What’s a name?
Meet Alec. He is my great-great-great-great grandfather. He was born a slave in Virginia in about the year 1805. In the 1880 U.S. Census, I found him listed as Alec Washington. However, in the 1866 Freedmen’s Bureau’s register of marriages in the county, he was listed as Alec Alexander. I had been looking for him and his family for months. I always found their first names, and all the names added up, but the surnames didn’t match. Then one day I simply went with my gut because I just KNEW they were my people. At that time, I didn’t realize that many former slaves changed their surnames and didn’t use the surname of their last slave owners. You might find them as one surname in one census, then another surname in another.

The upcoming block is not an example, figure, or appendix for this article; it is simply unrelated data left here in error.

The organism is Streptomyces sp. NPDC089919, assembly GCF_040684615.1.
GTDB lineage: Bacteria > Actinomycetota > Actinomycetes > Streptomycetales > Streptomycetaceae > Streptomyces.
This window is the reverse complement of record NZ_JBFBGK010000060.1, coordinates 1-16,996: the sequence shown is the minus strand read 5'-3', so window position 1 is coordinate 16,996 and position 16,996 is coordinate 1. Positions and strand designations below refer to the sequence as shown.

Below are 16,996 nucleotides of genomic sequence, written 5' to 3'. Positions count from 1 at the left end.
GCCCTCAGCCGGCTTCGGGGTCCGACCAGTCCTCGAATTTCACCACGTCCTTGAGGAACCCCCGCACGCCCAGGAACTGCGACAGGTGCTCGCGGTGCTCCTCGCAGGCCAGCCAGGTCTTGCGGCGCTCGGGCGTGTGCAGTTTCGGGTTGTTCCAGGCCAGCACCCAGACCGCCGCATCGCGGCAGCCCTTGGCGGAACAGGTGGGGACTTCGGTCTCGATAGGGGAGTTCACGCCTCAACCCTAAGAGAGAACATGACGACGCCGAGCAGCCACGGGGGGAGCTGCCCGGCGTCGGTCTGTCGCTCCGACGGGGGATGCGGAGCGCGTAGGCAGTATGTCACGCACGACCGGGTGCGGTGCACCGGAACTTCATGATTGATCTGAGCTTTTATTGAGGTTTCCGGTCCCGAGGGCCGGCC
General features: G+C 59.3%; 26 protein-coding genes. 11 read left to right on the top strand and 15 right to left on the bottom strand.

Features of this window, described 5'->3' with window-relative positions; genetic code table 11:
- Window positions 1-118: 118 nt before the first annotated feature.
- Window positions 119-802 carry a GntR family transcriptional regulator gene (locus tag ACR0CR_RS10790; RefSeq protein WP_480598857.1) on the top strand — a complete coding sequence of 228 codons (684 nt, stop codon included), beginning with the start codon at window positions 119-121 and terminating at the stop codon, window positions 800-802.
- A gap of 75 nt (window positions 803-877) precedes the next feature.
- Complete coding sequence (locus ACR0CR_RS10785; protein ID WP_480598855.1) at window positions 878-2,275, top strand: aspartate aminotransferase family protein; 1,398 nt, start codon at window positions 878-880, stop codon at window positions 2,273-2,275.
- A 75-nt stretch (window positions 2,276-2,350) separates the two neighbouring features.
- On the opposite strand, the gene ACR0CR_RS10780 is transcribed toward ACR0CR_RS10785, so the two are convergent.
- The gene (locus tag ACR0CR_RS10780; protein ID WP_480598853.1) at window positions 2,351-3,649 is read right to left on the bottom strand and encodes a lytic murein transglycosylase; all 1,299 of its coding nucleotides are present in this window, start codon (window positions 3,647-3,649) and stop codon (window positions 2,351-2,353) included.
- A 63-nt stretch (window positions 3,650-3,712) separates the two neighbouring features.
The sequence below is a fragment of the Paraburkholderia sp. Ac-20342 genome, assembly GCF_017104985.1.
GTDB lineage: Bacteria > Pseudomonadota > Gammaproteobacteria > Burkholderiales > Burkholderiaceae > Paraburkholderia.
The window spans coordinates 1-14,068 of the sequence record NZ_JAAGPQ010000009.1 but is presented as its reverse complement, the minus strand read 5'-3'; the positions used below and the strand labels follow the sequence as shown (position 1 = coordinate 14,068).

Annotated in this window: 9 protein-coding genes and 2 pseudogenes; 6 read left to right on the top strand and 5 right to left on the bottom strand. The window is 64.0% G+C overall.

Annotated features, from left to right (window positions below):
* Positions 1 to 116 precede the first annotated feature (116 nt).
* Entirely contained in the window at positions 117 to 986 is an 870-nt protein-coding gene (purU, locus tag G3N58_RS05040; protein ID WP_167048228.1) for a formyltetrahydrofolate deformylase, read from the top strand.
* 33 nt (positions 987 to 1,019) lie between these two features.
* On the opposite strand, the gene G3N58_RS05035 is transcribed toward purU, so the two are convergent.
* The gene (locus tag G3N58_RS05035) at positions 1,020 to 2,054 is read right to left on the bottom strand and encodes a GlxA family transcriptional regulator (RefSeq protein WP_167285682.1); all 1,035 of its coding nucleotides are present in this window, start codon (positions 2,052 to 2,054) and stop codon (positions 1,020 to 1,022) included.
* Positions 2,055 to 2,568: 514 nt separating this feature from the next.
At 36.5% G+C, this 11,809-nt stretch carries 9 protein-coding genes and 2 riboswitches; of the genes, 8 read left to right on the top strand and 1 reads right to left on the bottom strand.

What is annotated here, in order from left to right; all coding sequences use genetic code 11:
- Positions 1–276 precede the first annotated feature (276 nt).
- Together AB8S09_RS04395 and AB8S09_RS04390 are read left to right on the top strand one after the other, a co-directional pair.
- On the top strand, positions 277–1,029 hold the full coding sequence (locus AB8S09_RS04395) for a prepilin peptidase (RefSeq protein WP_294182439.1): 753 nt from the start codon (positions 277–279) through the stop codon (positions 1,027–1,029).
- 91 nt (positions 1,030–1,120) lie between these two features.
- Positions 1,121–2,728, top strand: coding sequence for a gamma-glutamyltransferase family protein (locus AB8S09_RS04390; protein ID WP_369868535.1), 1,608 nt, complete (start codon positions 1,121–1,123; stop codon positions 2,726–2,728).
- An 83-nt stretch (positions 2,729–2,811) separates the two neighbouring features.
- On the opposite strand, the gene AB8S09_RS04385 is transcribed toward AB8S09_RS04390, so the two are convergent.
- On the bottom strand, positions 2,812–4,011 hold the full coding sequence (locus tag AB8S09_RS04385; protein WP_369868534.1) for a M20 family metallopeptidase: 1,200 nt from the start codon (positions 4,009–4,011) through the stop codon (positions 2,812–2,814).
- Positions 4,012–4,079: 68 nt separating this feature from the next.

Many of us conducting genealogical research are under the impression that slaves took on the names of their former masters. So not true. In fact, while looking at the register of freedmen’s marriages, there were only a handful who indeed did take on the last name of their last slave owner. Where did they get their new surnames? I think many chose surnames from former slave owners of theirs or their parents or decided to create their own. I have also found different spellings of surnames. In one case, the whole surname changed because of one changed letter.
This post has come to me due to another post I saw recently about slaves not taking the name of their former masters. Many responded to that post shocked because they had assumed slaves automatically took the last name of their last slave owner. Since I have experience with this subject, I felt compelled to post about it.